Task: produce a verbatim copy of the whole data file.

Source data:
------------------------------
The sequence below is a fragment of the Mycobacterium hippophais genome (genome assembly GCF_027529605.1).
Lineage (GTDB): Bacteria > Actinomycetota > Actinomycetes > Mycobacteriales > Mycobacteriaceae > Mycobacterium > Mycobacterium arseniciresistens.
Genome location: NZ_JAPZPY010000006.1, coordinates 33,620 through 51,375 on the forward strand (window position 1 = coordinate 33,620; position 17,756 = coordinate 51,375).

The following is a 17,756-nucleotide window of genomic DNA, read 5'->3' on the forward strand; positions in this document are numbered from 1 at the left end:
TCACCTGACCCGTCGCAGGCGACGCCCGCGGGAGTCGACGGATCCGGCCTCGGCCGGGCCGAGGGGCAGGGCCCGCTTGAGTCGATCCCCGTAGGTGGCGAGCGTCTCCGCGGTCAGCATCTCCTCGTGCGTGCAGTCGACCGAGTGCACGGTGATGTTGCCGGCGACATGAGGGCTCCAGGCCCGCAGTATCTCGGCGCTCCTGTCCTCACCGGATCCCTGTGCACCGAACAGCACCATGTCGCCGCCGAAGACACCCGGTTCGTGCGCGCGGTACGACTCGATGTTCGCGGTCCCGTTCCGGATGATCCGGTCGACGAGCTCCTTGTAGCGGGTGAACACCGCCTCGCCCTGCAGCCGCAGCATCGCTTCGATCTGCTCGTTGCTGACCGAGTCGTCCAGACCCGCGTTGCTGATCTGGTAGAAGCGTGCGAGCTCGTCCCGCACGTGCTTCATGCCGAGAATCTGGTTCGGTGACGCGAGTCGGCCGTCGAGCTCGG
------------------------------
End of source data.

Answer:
The sequence below is a fragment of the Mycobacterium hippophais genome (genome assembly GCF_027529605.1).
Lineage (GTDB): Bacteria > Actinomycetota > Actinomycetes > Mycobacteriales > Mycobacteriaceae > Mycobacterium > Mycobacterium arseniciresistens.
Genome location: NZ_JAPZPY010000006.1, coordinates 33,620 through 51,375 on the forward strand (window position 1 = coordinate 33,620; position 17,756 = coordinate 51,375).

The following is a 17,756-nucleotide window of genomic DNA, read 5'->3' on the forward strand; positions in this document are numbered from 1 at the left end:
TCACCTGACCCGTCGCAGGCGACGCCCGCGGGAGTCGACGGATCCGGCCTCGGCCGGGCCGAGGGGCAGGGCCCGCTTGAGTCGATCCCCGTAGGTGGCGAGCGTCTCCGCGGTCAGCATCTCCTCGTGCGTGCAGTCGACCGAGTGCACGGTGATGTTGCCGGCGACATGAGGGCTCCAGGCCCGCAGTATCTCGGCGCTCCTGTCCTCACCGGATCCCTGTGCACCGAACAGCACCATGTCGCCGCCGAAGACACCCGGTTCGTGCGCGCGGTACGACTCGATGTTCGCGGTCCCGTTCCGGATGATCCGGTCGACGAGCTCCTTGTAGCGGGTGAACACCGCCTCGCCCTGCAGCCGCAGCATCGCTTCGATCTGCTCGTTGCTGACCGAGTCGTCCAGACCCGCGTTGCTGATCTGGTAGAAGCGTGCGAGCTCGTCCCGCACGTGCTTCATGCCGAGAATCTGGTTCGGTGACGCGAGTCGGCCGTCGAGCTCGG